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Hosp Pediatr. 2018 Sep;8(9):570-577. doi: 10.1542/hpeds.2017-0223. Epub 2018 Aug 14.

Improving Influenza Testing and Treatment in Hospitalized Children.

Author information

1
Department of Pediatrics, Kaiser Permanente, Seattle, Washington.
2
Departments of Pediatrics and.
3
Health Policy and Medicine, Vanderbilt University Medical Center, Nashville, Tennessee.
4
Departments of Pediatrics and derek.williams@vanderbilt.edu.

Abstract

OBJECTIVES:

National guidelines recommend influenza testing for children hospitalized with influenza-like illness (ILI) during influenza season and treatment of those with confirmed influenza. Using quality improvement methods, we sought to increase influenza testing and treatment of children admitted to our hospital medicine service with ILI from 65% to 90% during the 2014-2015 influenza season.

METHODS:

We targeted several key drivers using multiple plan-do-study-act cycles. Interventions included awareness modules, biweekly flyers, and failure tracking. ILI admissions (fever plus respiratory symptoms) were reviewed weekly once surveillance data revealed elevated influenza activity. Appropriate testing and treatment of ILI was defined as influenza testing and/or treatment within 24 hours of admission unless a known cause other than influenza was present. We used statistical process control charts to track progress using established quality improvement methods. Appropriate testing and treatment was also assessed in the 2016-2017 influenza season by using similar methods, although no new interventions were introduced.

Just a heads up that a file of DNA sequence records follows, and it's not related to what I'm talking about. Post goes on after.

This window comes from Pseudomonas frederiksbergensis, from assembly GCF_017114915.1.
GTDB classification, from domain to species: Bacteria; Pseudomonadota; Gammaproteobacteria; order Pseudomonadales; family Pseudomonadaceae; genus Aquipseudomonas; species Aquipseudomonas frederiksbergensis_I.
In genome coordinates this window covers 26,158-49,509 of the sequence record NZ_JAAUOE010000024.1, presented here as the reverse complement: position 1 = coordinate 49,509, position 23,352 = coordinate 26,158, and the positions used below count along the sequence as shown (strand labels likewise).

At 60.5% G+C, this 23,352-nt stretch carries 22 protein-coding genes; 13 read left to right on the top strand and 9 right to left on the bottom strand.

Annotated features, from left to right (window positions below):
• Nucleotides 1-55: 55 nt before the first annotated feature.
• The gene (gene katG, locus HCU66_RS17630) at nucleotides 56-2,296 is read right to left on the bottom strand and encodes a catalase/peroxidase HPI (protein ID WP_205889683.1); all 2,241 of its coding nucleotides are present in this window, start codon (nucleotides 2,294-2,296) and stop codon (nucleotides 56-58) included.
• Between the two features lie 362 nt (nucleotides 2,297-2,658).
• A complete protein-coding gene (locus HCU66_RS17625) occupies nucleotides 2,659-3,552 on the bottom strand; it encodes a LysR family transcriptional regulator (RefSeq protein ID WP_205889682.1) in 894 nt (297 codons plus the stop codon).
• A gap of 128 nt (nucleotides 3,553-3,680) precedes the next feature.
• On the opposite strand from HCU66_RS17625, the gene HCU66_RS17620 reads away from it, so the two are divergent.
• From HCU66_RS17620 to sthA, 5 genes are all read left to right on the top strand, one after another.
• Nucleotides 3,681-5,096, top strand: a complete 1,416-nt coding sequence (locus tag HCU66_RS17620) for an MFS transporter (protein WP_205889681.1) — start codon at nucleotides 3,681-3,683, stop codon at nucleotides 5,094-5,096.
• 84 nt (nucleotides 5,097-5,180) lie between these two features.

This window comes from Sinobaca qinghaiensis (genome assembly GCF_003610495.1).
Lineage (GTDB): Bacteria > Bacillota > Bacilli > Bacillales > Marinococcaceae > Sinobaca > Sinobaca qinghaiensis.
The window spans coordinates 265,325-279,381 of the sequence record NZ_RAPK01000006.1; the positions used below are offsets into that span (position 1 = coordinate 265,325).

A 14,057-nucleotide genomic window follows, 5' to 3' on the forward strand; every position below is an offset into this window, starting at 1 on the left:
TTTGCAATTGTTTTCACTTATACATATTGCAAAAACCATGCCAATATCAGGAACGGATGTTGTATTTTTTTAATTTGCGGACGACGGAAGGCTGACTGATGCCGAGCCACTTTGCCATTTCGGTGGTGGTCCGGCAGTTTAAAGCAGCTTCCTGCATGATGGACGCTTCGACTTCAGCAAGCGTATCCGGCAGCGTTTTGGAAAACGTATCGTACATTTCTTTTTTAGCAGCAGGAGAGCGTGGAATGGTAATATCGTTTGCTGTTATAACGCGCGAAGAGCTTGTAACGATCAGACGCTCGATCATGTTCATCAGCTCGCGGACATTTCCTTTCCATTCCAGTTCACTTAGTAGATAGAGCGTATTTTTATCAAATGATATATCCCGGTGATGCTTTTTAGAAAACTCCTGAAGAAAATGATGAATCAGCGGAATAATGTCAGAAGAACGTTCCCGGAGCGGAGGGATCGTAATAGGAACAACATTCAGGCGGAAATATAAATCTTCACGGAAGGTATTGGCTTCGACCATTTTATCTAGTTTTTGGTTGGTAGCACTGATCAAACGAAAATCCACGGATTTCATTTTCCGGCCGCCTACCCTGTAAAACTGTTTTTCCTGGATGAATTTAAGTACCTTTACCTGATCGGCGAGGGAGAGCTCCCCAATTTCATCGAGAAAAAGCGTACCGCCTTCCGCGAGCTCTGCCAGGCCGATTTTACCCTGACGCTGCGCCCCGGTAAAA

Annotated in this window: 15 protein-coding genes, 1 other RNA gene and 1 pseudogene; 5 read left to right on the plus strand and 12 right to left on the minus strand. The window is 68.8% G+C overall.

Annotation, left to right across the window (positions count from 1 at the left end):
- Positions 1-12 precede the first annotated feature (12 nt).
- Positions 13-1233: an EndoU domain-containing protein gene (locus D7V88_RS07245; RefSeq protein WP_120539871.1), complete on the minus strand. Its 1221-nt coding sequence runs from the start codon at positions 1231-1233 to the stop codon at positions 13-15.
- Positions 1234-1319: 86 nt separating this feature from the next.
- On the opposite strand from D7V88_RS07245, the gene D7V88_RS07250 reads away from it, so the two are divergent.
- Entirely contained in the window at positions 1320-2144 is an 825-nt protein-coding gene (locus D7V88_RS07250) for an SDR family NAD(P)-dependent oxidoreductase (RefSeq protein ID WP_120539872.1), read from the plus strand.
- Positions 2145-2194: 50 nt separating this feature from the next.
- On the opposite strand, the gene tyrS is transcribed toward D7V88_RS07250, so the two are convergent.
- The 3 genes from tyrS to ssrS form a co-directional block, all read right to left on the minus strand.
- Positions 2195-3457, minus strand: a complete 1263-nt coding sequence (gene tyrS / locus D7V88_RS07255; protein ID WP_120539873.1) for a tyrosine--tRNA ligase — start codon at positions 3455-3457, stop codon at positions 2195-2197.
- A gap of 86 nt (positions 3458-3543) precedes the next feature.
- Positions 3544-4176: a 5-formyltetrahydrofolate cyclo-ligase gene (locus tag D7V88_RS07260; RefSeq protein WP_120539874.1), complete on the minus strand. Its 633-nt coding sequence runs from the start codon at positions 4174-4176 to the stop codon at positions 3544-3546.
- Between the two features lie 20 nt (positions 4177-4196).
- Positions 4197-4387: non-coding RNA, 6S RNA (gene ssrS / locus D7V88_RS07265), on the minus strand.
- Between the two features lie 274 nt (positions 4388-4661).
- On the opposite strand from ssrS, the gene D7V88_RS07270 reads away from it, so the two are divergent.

RESULTS:

For the 2014-2015 season, appropriate testing and treatment increased from a baseline mean of 65% to 91% within 3 months. For the 2016-2017 season, appropriate testing and treatment remained at a mean of 80% throughout the influenza season.

CONCLUSIONS:

Appropriate influenza testing and treatment increased to 90% in children with ILI during the 2014-2015 season. Improvements were sustained in a subsequent influenza season. Our initiative improved recognition of influenza and likely increased treatment opportunities. Future work should be focused on wider implementation and further reducing variation.

PMID:
30108136
DOI:
10.1542/hpeds.2017-0223
[Indexed for MEDLINE]
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